degas grandparents
Rene-Hilaire Degas
    René-Hilaire Degas   Edgar Degas's Paternal Grandparents

René-Hilaire Degas, born in Orleans, France, fled to Italy during the French Revolution with his wife Jeanne-Aurora Frappa from New Orleans, LA. Of seven children, the oldest, L.P. Augustin-Hyacinthe Degas an Italian-born banker of Naples, married Miss Marie Célestine Musson from Louisiana on July 7, 1832 in Paris...

thus linking the Musson family of New Orleans

                                                                     with the Degas Family from Paris.


René-HIlaire Degas
by Degas, 1857
Oil on canvas.
Musée d'Orsay. Lemoisne 27.

(Edgar Degas’ paternal grandfather)
Born: 1770
New Orleans, France
Died: 1858

   Germain Musson and Marie Céleste Rillieux:                Edgar Degas’s Maternal Grandparents


J.B. Germain Musson; was born in Port-au-Prince in 1787. Germain was a French Huguenot (a member of the Protestant Reformed Church of France) who fled to New Orleans in 1810. He married Marie Céleste Désirée Rillieux from a prominent French-Creole family. Through his maternal grandmother, Marie Céleste Rillieux, Edgar Degas was related to the black inventor and engineer, Norbet Rillieux, Edgar’s mother’s first cousin. Norbet became a professor of engineering at the Ecole Centrale in Paris and invented the double evaporation process of sugar refining.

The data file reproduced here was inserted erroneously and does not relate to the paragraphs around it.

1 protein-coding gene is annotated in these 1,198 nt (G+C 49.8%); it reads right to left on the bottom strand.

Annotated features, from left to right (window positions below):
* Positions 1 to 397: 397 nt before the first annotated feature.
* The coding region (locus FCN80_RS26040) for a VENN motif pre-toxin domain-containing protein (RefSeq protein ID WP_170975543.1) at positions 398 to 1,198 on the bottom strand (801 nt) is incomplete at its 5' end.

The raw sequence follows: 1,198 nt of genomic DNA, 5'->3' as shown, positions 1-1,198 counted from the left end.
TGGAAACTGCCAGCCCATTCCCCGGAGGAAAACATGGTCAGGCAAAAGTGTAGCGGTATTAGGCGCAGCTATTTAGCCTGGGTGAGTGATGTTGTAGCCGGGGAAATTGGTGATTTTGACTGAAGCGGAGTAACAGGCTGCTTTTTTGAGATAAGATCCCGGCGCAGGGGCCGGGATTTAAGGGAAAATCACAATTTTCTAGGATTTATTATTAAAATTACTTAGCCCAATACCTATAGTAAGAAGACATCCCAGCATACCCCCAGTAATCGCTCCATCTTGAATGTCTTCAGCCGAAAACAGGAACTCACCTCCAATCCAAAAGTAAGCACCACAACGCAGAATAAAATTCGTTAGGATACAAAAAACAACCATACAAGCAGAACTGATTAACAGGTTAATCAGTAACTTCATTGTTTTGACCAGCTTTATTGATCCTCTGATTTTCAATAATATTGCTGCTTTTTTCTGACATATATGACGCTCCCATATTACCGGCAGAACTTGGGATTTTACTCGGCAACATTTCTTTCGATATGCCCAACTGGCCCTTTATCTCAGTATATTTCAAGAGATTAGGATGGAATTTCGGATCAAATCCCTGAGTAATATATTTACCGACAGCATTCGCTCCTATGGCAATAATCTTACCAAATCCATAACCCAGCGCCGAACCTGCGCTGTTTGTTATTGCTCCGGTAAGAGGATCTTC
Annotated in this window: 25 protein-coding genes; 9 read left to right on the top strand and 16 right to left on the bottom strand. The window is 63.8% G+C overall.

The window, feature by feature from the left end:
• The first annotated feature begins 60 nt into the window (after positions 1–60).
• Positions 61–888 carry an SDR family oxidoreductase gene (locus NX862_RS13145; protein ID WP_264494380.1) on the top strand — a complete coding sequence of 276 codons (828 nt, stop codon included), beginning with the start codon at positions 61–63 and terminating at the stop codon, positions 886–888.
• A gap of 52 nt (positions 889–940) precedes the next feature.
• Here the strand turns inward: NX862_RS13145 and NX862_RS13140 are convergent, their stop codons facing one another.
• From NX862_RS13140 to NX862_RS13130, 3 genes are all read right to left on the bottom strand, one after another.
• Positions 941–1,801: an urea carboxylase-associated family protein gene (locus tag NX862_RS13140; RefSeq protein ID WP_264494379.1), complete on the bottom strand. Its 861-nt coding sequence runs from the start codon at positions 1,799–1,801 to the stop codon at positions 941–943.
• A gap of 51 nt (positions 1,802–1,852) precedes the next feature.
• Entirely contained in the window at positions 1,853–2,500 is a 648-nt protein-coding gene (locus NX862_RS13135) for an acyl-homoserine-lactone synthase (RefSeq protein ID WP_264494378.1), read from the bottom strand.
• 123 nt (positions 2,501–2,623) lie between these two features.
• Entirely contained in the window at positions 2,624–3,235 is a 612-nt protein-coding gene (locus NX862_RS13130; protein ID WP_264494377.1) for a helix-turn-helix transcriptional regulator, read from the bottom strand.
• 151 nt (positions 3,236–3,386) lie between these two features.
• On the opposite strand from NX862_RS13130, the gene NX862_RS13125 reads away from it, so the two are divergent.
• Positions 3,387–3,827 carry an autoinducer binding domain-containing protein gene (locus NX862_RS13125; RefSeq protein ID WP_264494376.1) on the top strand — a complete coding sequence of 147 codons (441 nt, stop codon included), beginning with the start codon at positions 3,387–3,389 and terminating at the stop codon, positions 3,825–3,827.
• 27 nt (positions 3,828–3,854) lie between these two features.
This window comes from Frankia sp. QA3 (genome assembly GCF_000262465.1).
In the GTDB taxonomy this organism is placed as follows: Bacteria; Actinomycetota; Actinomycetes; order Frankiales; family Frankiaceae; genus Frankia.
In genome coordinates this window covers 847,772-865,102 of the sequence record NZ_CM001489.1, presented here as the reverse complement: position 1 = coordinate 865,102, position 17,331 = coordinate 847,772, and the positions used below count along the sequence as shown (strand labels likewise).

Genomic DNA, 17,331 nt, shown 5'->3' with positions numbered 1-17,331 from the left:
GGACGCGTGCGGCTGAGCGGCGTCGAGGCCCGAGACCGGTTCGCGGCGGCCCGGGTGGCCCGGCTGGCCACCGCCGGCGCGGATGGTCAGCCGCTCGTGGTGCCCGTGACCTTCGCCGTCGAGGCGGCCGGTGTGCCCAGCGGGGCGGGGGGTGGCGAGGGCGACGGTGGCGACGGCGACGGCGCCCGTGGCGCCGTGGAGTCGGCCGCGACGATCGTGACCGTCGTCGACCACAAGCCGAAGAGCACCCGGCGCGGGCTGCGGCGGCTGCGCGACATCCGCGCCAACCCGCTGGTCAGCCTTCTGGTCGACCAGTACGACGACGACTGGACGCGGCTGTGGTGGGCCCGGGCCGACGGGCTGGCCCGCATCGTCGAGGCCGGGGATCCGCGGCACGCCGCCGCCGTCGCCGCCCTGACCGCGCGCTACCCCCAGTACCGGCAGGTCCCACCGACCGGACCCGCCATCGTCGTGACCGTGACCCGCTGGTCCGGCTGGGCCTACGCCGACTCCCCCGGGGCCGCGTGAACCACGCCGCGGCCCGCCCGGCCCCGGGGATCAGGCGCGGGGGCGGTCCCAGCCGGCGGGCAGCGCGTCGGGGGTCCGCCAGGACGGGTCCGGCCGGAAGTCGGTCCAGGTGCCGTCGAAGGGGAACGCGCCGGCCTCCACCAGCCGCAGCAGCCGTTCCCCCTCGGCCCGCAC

In 1812, the city of New Orleans expanded rapidly by exporting cotton and surgercane up the Mississippi River. Germain Musson, a cotton merchant, had his ships carry cotton to Boston and returned with granite as ballast for his ships. With this granite material, he erected a building in 1833 at the corner of Canal and Royal Streets, known as “Musson’s Fort.”

In 1819, at the age of twenty-five, Marie Céleste died and Germain returned to Paris with his five children: Michael, Eugene, Henri, Anne and Marie-Célestine. He later returned to the States shortly after his daughter, Marie-Célestine Musson, married Auguste De Gas in New Orleans, while daughter Anne remained in Paris with her brothers, Henri and Eugene. During his travels from the States to France, Germain was in Paris for the birth and  baptism of his grandson, Edgar Degas in 1834.

Not only dealing cotton in New Orleans, Germain Musson also mined silver in Mexico, where he was killed when his coach overturned in 1853.


Fig. 2. Degas and New Orleans: A French Impressionist in American, 1999, New Orleans Museum of Art, page 107.